570 F.2d 1284
3 Fed. R. Evid. Serv. 173
UNITED STATES of America, Plaintiff-Appellee,
Charles Jay AUTEN, Defendant-Appellant.
United States Court of Appeals,
April 7, 1978.
Charles B. Robinson (Court-appointed), Sherman, Tex., for defendant-appellant.
Charles Jay Auten, pro se.
John H. Hannah, Jr., U. S. Atty., T. J. Bayham, Jr., Asst. U. S. Atty., Tyler, Tex., for plaintiff-appellee.
Appeal from the United States District Court for the Eastern District of Texas.
Before GOLDBERG, AINSWORTH and HILL, Circuit Judges.
Defendant Charles Jay Auten appeals from a conviction of conspiring to negotiate stolen Postal Money Orders, in violation of 18 U.S.C. § 371. Six contentions are presented on appeal, and finding all to be without merit, we affirm.
The first asserted ground of error is that government witness George Eller was improperly allowed to hear the testimony of preceding government witnesses despite defendant's request that he be excluded from the courtroom. Under Fed.R.Evid. 615, witnesses can be excluded so that they cannot hear the testimony of other witnesses. There is, however, an exception for a representative of a party which is not a natural person. The Committee Report on Rule 615 plainly indicates that a government investigative agent such as Inspector Eller is within this exception. See S.Rep.No. 1277, 93d Cong., 2d Sess. 26 (1974), U.S.Code Cong. & Admin.News 1974, p. 7051. Therefore, the district court's refusal to exclude Inspector Eller was correct.
Defendant also contends that prejudicial error resulted from the trial court's erroneous rulings on defendant's objections to the government's examination of several witnesses. It is urged that leading questions were asked of government witnesses Mamie Zable, Cynthia Myers, Debbie Silkwood and Michael Taylor. The control of leading questions is within the discretion of the trial court. See United States v. Littlewind, 8 Cir., 1977,551 F.2d 244, 245; Rotolo v. United States, 5 Cir., 1968, 404 F.2d 316, 317. We find no abuse of discretion in this case, nor any real possibility of prejudice.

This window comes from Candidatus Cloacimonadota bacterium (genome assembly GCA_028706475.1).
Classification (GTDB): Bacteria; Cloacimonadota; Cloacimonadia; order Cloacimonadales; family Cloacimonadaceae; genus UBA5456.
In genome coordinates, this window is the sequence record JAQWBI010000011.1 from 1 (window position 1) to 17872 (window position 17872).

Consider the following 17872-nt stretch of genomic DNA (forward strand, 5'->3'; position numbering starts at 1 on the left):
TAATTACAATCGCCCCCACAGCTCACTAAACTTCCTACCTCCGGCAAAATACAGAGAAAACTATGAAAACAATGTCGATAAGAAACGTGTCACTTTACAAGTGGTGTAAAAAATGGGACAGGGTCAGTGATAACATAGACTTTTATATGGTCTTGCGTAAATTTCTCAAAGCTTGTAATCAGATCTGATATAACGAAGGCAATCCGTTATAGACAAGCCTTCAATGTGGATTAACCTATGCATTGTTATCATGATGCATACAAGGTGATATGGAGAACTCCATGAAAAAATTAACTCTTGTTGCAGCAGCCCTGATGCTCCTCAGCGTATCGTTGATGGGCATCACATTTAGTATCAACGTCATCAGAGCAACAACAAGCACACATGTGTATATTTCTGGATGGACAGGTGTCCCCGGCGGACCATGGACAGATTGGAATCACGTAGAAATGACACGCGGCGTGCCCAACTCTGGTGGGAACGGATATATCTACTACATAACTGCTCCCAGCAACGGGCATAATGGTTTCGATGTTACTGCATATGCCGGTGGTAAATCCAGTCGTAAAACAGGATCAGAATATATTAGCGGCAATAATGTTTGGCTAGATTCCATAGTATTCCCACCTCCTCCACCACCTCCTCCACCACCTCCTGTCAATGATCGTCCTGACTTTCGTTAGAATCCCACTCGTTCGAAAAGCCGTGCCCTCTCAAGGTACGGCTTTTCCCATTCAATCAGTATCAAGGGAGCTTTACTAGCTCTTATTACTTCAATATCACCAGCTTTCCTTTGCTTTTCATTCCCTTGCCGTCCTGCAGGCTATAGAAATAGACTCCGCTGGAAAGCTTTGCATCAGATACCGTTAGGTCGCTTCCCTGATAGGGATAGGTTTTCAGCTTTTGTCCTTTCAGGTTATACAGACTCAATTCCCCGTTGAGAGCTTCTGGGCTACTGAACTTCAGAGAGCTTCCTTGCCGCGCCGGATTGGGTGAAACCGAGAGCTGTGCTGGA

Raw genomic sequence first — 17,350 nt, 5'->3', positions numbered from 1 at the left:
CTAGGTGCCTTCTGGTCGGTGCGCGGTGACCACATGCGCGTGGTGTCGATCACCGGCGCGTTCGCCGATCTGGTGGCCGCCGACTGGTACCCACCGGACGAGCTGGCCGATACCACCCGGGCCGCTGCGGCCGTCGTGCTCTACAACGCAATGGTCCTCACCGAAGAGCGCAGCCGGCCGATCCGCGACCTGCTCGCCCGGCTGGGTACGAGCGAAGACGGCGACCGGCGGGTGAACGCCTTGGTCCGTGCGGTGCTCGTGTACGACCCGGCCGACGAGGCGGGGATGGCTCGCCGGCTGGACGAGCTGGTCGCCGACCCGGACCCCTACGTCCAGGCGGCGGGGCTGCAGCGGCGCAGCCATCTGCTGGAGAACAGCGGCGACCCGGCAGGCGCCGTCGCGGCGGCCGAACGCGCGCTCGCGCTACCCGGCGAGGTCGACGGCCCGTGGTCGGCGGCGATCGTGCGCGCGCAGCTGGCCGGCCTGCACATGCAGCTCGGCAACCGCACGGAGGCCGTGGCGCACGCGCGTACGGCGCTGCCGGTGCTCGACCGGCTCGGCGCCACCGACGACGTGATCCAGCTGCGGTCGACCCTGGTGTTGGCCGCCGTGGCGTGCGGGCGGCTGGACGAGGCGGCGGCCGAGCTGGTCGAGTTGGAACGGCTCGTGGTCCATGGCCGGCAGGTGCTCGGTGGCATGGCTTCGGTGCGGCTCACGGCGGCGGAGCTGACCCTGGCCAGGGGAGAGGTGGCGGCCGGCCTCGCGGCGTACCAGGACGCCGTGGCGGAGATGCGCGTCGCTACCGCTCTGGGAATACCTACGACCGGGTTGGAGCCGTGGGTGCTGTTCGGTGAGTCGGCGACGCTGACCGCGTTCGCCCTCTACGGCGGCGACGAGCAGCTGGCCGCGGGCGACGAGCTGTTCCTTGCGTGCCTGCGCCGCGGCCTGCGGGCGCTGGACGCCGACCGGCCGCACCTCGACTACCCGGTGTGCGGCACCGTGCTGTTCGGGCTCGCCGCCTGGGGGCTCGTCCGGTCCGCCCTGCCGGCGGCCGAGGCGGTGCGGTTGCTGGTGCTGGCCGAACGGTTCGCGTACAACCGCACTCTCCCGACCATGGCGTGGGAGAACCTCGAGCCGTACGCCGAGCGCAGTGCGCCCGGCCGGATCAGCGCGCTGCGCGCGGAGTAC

Defendant's third contention is that the district court improperly commended government counsel for providing Jencks Act materials before rather than after the witness testified. This remark was obviously harmless to defendant. The fourth assertion is that the district court improperly questioned witness Silkwood. A judge is allowed under Fed.R.Evid. 614(b) to interrogate any witness. The district court in this case did not receive hearsay testimony in response to its questions, but rather sought to determine the admissibility of testimony regarding Silkwood's knowledge of certain circumstances of the conspiracy. There was no impropriety. It is also claimed that the inclusion of certain overt acts in the charge to the jury was erroneous. We conclude that all these overt acts were supported by the evidence and were relevant to proving the existence of the conspiracy.
Finally, defendant contends that the district court erred in denying his motion for judgment and acquittal. We find that the evidence was sufficient to support the verdict of guilty. The testimony of two participants, Cynthia Myers and Michael Taylor, plainly established the existence of a conspiracy to steal and use Postal Money Orders, and defendant's role in this conspiracy.